47  Niccolò Machiavelli, Florentine Histories, op. cit., p. 128-129.

48  If we compare Machiavelli’s conclusion to that of Bruni, we can observe that, whereas Machiavelli highlights the role of Michele, Bruni merely criticizes the Ciompi’s violent means and ambition. Leonardo Bruni, op. cit., p. 432.

49  Ibid, p. 129. My emphasis.

50  Ibid, p. 129. Mark Phillips, art. cit., p. 601. Acciaioli’s account, on the other hand, lacks the theatricality employed by Machiavelli.« Il gonfaloniere, uomo animoso con lo coltello che aveva a canto dette loro delle ferrite; poi gli fece anco mettere in prigione » [The spirited Gonfalonier injured the man with his knife and ordered to send him to prison]. G. Scaramella, Cronache di Alamanno Acciaioli, op. cit., p. 38-39. Bruni’s retelling of the event not only lacks all theatricality but also dismisses the role of Michele in its its entirety. Leonardo Bruni, op. cit, p. 431-2.

51  Niccolò Machiavelli, Discourses on Livy, trans. Harvey Mansfield and Nathan Tarcov, Chicago, University of Chicago Press, 1996, p. 17. Compare this characterization of the class antagonisms between the nobles and the plebs with the abovementioned speech of the anonymous plebeian.

52  John Najemy, Arti and Ordini, op. cit., p. 187.

53  Ibid, p. 177.

54  Delmo Marietti, art. cit., p. 137.

55  The events of the tyranny of the Walter de Brienne, the Duke of Athens are recounted in Book II of the Histories. Niccolò Machiavelli, Florentine Histories, op. cit., p. 130.

56 Niccolò Machiavelli, Florentine Histories, op. cit., p.130-131. Also, John Najemy, Arti and Ordini, op. cit., p.179.

57 Niccolò Machiavelli, Florentine Histories, op. cit., p.105.

58  As Franco Gaeta states in his introductory essay to the Florentine Histories, « …al Machiavelli non rimaneva che transferire al passato quella ch’era stata l’aspettativa d’un imminente futuro » [Machiavelli did not have another choice but to transfer to the past the events that he thought will happen in an imminent future]. In other words, even though Machiavelli did not have a contemporary figure at hand so as to present his characterization of the individual political ‘facilitator’, he still attempted to recreate the idea of individual political action through the historical figure of Michele di Lando. Cited in Delmo Maestri, art. cit., p. 129.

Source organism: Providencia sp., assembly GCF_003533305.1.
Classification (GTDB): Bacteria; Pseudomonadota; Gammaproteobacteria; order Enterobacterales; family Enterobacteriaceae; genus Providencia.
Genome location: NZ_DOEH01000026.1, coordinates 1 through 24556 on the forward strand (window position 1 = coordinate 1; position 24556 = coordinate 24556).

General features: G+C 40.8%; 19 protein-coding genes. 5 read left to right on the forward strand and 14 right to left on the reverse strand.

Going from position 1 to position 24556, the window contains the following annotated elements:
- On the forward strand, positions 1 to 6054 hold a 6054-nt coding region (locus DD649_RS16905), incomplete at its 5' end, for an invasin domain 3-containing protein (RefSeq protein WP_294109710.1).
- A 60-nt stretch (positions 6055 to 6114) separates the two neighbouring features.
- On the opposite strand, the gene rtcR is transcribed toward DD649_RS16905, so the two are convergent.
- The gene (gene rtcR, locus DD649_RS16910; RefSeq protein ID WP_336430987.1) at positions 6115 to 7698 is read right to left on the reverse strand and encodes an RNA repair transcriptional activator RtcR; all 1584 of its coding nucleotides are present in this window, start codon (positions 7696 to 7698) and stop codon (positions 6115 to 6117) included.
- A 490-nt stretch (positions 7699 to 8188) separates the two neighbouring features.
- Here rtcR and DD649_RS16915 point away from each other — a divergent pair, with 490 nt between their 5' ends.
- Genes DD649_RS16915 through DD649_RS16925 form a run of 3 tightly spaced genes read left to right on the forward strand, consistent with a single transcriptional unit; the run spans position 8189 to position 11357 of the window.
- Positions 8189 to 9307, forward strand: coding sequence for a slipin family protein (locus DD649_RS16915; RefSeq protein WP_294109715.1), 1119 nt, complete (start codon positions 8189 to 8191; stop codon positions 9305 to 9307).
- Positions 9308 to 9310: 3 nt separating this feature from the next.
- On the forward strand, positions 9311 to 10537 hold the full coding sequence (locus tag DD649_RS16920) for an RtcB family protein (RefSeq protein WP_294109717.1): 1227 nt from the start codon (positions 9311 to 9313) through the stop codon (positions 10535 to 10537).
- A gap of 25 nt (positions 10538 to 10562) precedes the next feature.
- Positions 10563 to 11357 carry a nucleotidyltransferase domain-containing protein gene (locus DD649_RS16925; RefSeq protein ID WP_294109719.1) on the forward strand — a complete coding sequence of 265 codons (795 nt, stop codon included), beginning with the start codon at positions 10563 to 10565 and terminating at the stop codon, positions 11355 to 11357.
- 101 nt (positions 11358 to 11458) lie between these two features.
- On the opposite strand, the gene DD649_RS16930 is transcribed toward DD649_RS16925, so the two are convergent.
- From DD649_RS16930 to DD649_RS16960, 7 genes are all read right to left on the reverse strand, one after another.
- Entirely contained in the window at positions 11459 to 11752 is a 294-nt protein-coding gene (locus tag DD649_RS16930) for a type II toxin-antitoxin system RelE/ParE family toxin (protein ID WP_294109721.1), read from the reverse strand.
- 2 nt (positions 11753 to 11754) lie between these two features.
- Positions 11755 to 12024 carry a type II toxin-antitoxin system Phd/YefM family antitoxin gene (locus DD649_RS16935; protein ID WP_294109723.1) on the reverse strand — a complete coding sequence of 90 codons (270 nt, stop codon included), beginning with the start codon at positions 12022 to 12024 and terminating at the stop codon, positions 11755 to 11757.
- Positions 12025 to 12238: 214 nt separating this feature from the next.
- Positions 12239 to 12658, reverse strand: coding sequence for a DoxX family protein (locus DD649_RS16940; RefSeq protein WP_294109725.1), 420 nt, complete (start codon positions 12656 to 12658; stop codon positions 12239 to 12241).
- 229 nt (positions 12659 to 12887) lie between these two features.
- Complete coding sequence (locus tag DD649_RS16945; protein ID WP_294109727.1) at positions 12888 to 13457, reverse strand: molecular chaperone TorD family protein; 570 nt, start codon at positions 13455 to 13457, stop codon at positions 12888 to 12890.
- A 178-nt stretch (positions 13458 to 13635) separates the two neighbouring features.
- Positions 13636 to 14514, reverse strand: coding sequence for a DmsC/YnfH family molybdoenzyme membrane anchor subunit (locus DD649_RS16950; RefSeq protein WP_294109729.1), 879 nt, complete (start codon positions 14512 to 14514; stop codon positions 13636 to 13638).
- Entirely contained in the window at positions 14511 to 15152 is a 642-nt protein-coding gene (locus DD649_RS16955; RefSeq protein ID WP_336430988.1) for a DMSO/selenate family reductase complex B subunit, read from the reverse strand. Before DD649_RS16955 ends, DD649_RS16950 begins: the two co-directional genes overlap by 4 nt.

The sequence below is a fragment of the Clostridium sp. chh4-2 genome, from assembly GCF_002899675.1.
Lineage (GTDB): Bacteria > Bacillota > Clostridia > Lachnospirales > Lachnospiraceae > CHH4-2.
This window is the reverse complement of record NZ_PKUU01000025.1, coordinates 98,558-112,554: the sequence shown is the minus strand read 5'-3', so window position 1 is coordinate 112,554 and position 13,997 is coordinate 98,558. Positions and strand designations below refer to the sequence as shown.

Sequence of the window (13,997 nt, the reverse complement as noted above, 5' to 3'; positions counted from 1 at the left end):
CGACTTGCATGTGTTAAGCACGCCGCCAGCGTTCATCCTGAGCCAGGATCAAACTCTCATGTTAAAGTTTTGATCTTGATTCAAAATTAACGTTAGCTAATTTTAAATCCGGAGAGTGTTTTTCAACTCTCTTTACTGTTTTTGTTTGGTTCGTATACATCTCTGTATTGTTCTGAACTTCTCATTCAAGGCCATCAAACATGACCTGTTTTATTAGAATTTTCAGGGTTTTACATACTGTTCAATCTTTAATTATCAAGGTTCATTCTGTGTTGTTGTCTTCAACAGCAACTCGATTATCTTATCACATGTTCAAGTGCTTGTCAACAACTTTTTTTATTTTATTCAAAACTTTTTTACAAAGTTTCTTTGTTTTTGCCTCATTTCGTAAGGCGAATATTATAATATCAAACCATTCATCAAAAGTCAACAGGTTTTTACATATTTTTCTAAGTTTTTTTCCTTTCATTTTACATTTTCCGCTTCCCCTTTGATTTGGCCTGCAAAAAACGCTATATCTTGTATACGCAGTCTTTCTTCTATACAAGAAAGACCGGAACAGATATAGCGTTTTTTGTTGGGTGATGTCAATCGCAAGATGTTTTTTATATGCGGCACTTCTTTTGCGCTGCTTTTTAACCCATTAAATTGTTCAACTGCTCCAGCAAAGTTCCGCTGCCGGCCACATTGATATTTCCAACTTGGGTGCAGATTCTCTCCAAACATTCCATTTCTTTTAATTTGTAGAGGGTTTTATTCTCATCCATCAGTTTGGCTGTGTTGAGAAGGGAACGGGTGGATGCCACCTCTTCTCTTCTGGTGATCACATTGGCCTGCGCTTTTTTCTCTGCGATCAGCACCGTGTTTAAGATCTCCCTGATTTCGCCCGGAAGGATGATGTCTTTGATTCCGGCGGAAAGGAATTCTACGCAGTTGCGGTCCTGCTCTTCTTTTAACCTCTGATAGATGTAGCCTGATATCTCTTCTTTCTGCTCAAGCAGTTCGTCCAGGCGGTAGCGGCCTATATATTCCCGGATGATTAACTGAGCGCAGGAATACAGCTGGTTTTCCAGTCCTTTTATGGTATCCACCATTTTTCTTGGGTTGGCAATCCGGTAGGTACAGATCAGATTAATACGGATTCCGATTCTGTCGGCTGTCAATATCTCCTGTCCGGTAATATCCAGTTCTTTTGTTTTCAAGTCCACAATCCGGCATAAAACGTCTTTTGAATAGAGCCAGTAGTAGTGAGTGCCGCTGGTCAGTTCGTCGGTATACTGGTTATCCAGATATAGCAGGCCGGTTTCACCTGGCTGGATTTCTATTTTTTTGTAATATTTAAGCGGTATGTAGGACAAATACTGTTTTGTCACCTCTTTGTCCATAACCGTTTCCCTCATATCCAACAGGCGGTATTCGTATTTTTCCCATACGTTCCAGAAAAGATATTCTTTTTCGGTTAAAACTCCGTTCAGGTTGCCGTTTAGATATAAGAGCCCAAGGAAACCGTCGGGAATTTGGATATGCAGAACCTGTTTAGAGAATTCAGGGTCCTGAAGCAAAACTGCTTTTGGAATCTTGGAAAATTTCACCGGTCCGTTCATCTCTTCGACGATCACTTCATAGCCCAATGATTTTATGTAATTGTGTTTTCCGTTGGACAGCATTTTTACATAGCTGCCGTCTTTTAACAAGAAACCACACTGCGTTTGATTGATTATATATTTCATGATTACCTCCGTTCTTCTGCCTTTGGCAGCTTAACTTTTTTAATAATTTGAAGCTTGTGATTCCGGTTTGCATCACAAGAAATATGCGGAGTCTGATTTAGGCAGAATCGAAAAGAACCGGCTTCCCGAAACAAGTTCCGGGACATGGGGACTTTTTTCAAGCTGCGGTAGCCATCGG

59  Sverre Bagge, « Actors and structure in Machiavelli’s Istorie Fiorentine », Quaderni d’Italianistica XXVIII (2) (2007), p. 58.

60  Timothy Lukes, art. cit., p. 11. John Najemy, Machiavelli and the Medici, op. cit., p. 565.

61  In his Discursus Florentinarum Rerum Post Mortem Iunioris Laurenti Medices, Machiavelli reminds his reader and commissioner, Pope Leo X, that one of the problems that the republic of Piero Soderini suffered was that fact it never satisfied “all the parties among the citizens.” Then, speaking of the functions of the for-life Gonfalonier of the last Florentine Republic (Piero Soderini), Machiavelli recalls a subject that he had already discussed with respect to his mythological characterization of Michele di Lando: “[The Florentine republic] was so defective and remote from a true republic that a Gonfalonier for life, if he was intelligent and wicked, easily could have make himself prince; if he was good and weak [as Soderini], he could easily be driven out, with the ruin of the whole government.” Though somewhat speculative, it is probable that the Florentine secretary perceived the last two Medici leaders, Pope Leo X and Cardinal Giulio di Giuliano, as the potential facilitators of a ‘republican solution’ similar to the one exemplified by Michele di Lando. Niccolò Machiavelli, « Discursus Florentinarum Rerum Post Mortem Iunioris Laurenti Medices », in Allan Gilbert (ed. and trans.), Machiavelli: The Chief Works and Others, Durham, Duke University Press, 1989, p. 103, 130-1.

Pour citer cet article

Mauricio Suchowlansky (2011). "Rhetoric of violence in Machiavelli’s Florentine Histories: The exemplar of Michele di Lando". Shakespeare en devenir - Les Cahiers de La Licorne - N°5 - 2011 | Shakespeare en devenir | The politics of pain: the epistemology of violence in historical and political narratives.

[En ligne] Publié en ligne le 20 décembre 2011.

URL : http://shakespeare.edel.univ-poitiers.fr/index.php?id=549

Consulté le 20/10/2017.

A propos des auteurs

Mauricio Suchowlansky

Mauricio Suchowlansky is a Doctoral Candidate in the Department of Political Science, University of Toronto, Canada. His research interests include the history of political thought, the history of ideas, the political uses of rhetoric, and the history of violence in the discourse of politics, most especially at the intersection of the Renaissance and the early modern age. Mauricio holds a BA (Honours) and a MA (Herbert Quinn Medal in Political Science) both from Concordia University in Montreal, Canada. He has also studied at the University of Buenos Aires, Argentina.
Mauricio Suchowlansky est doctorant dans le département de Science Politique à l’Université de Toronto, Canada. Ses intérêts académiques incluent l’histoire de la pensée politique, l’histoire des idées, le lien entre la rhétorique et la politique, ainsi que l’histoire de la violence dans le discours politique et son développement à la Renaissance et durant toute la période de la première modernité. Il a obtenu une Licence (avec distinction) et une Maîtrise (Distinguée par la Médaille Herbert Quinn en Science Politique) en science politique à l’Université Concordia, Montréal, Canada. Il a aussi étudié à l’Université de Buenos Aires en Argentine.